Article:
-ECG refers to graphical recording of electrical activities of heart-electrocardiogram.

-The electrical activity occurs prior to mechanical component of cardiac cycle.

-Electrocardiography is the technique and electrocardiograph is the instrument used to record electrical activities.


• Uses of ECG :

1) To record heart rate ( when heart rate is very high)

2) To record rhythm of heart rate

3) Abnormal condition in the heart ( ectopic phase makers )

4) Cardiac ischemia

5) Heart attack

6)Coronary artery diseases

7) Hypertrophy of ventricles.


Principle of ECG:

– It is the summated electrical activity of heart. It is recorded from the surface of body by using electrodes which are then connected to a amplifier (ECG machine) and recorded on the paper.

-The graph paper has small squares on the x-axis it shows the time in mili seconds and in y-axis it shows amplitude in mili volts .

On x-axis 1mm=0.04sec

On y-axis 1mm=0.1mv.


•ECG leads :


There are 2 types of leads jn ECG

1)Bipolar leads – both are active electrodes

2)Unipolar leads – 1 electrode is indifferent / inactive and 2 nd electrode is active.

-These leads are made by placing series of electrode on the surface of body.

-These electrodes are connected to ECG machine.

-There are total 12 leads including bipolar and unipolar leads.


*Bipolar leads : 

In bipolar leads there are 3 limb leads : lead 1, lead 2 , lead 3.


Einthoven’s principle :

-Here bipolar leads are used for the first time by Einthoven.

-He developed lead 1, lead 2 and lead 3.

-The electrodes are connected to right arm, left arm, and left foot.

-The electrodes are connected which makes a triangle heart is assumed as the centre of triangle.


Lead 1 :

It is between left arm and right arm

Left arm is positive

Right arm is negative.


Lead 2 :

It is between right arm and left foot

Left foot is positive

Right arm is negative.

Lead 3 : It is between left arm and left foot.

Left foot is positive

Left arm is negative.


*Unipolar leads :

In unipolar leads there are three unipolar augmented limb leads and unipolar chest leads.


Augmented limb leads :

These are aVL , aVR , and aVF.

They are recorded by the same leads but recordings are amplified.

The indifferent electrode is connected through any 2 limb and the active electrode is connected to the respective limb.


In aVR – active electrode is connected to right arm.

In aVF – active electrode is connected to left foot.

In aVL – active electrode is connected to left arm.


Chest leads :

They are unipolar leads also known as precardial chest leads.

There are 6 chest leads beginning from V1 to V6.

Here indifferent electrode is connected through all the 3 limb leads.

V1 – It is located in the right 4 th intercostal space just on the right border of  sternum.

V2 – lt is located in the left 4 th intercostal space just on the left border of sternum.

V3 – It is located in between V2 and V4.

V4 – It Is located in the left 5 th intercostal space at the midclavicular line.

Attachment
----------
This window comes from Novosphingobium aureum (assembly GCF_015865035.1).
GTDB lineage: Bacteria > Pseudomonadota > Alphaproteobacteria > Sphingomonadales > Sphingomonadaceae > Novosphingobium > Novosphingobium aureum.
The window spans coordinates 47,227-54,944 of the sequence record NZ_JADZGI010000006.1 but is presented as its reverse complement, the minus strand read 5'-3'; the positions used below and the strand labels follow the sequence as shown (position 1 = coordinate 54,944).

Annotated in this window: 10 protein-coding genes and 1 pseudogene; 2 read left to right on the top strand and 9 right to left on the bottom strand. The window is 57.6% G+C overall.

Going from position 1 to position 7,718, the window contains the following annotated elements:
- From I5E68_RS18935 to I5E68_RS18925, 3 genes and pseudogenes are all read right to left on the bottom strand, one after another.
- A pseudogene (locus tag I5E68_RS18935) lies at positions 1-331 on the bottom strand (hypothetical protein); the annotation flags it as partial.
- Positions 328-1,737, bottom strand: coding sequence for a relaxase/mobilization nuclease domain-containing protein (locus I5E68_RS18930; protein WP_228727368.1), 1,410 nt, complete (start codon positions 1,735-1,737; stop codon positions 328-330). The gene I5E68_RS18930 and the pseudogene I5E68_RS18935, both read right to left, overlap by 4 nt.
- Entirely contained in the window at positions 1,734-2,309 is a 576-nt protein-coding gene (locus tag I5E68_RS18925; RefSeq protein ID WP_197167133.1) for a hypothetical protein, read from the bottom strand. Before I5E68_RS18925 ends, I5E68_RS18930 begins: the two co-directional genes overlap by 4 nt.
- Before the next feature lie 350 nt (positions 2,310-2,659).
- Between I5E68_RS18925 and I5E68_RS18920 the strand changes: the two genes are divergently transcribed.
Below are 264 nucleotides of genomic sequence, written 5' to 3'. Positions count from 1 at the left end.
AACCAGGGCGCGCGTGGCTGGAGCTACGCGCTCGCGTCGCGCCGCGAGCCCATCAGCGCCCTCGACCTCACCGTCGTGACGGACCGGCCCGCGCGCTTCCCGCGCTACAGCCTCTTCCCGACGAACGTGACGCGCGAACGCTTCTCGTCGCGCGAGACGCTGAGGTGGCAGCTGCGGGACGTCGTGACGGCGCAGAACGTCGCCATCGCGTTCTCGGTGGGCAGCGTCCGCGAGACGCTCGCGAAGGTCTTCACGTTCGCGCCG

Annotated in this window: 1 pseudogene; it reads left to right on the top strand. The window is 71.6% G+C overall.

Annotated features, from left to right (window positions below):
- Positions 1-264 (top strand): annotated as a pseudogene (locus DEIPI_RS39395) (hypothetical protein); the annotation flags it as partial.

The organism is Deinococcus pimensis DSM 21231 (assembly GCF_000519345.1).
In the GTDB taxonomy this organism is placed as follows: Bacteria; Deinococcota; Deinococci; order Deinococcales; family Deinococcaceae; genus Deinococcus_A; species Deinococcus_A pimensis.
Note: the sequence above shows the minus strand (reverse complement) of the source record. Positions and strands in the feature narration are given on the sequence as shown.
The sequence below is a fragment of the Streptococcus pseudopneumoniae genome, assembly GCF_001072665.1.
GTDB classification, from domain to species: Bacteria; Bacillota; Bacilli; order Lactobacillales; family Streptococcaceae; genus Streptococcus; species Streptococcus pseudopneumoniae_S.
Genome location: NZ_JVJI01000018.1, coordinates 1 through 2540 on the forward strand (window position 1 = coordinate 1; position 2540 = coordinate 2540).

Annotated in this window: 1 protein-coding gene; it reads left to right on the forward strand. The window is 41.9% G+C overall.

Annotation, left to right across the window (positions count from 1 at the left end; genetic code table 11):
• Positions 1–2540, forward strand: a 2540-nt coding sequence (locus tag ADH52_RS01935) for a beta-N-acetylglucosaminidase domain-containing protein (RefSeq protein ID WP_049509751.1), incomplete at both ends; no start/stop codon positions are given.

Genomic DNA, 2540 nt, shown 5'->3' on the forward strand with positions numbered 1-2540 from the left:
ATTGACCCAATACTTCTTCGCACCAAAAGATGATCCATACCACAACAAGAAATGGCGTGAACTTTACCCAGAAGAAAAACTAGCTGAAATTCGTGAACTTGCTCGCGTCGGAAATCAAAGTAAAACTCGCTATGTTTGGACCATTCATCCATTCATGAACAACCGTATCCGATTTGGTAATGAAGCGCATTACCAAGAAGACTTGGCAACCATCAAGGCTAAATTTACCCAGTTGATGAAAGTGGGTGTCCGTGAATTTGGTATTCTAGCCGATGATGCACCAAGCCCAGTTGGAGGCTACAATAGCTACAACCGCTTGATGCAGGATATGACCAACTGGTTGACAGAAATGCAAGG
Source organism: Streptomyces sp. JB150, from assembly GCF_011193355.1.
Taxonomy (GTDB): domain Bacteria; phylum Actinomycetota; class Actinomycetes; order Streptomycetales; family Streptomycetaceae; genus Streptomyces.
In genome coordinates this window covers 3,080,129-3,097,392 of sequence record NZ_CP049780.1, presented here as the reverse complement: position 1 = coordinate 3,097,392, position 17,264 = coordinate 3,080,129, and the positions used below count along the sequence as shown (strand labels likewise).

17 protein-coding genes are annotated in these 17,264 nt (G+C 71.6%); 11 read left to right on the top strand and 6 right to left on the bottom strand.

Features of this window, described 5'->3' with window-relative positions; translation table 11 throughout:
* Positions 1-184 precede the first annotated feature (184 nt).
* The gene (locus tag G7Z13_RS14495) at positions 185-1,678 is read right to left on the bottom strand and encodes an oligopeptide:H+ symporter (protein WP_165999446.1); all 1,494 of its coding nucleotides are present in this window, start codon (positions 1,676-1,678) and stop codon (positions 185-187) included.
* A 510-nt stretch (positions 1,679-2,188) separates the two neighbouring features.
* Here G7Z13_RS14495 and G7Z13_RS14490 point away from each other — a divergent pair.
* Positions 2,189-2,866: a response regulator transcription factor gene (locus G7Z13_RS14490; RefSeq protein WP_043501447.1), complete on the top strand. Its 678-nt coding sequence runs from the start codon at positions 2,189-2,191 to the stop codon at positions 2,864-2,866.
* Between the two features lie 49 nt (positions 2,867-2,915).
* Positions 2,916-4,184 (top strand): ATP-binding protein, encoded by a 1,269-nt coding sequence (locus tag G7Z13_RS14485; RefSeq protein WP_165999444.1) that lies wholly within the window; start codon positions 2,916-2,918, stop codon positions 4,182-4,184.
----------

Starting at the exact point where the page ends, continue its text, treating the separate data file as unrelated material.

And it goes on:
V5 – It is located in the left 5 th intercostal space in the anterior axillary line.

V6 – lt is located in the left 5 th intercostal space in the mid axillary line.


• Waves of ECG :

There are S waves on ECG.

They are Q, R, S, T.

Sometimes 6 th wave is seen on ECG.

Q, R and S waves together form QRS complex.

P wave :

It is a first positive wave in ECG.

I represents atrial depolarization.

The duration is 0.1 sec .

The amplitude is 0.12 mV.

Significance – P wave is absent in atrial fibrillation , SA node block.

P wave is increased in amplitude in hypokalemia.


QRS complex :

It has both positive and negative waves

Q wave is initial , small, negative.

R wave is large and positive.

S wave is negative wave following R wave .

In QRS complex Q represents depolarization of base of ventricles.

R wave is produced due to depolarization of ventricular muscle and apex of heart .

S wave represents depolarization of base of ventricles at the AV ring.

Duration of QRS is 0.1 sec .

Amplitude in Q wave is 0.1 mV, R wave is 1 mV, S wave is 0.4 mV.

Significance – QRS complex is prolonged in hyperkalemia QRS complex us prolonged also in bundle branch block.


U wave : 

It is not usually seen when it is seen it is a positive wave.

It indicates bradycardia, thyrotoxicosis, hypercalcemia, and hypokalemia.


• Intervals of ECG : 


(1) P-R interval :

It is the duration of time between beginning of P wave to the beginning of QRS complex.

Normal duration is about 0.18 sec.

P-R interval represents arterial depolarization and conduction through AV node.

P-R interval shorten when heart rate increases.

P-R interval increases in decrease in heart rate , first degree heart block and in AV nodal delay.


(2) Q-T interval :

It is the time between onset of Q wave to the end of T wave.

Normal duration is 0.4 sec.

It indicates depolarization and repolarization.

Q-T interval is prolonged in myocardial infarction, hypothyroidism , and hypocalcemia .

Q-T interval is shortened in hypocalcemia.


(3) S-T segment : 

It represents ventricular repolarization .

It is a time between end of S wave and the onset of T wave.

Duration is 0.08sec.

S-T segment is shortened in hypercalcemia.

S-T segment is prolonged in hypocalcemia.

S-T segment is depressed in acute myocardial infarction.


(4) R-R interval :

It is the duration between 2 successive R waves.

R-R interval is used to count heart rate when it increases more than 100 per minute .

R-R interval signifies duration of cardiac cycle .

Normal R-R interval is 0.8 sec.

When R-R interval decreases by 0.5 sec , cardiac cycle significantly reduced and heart rate tremendously increased.



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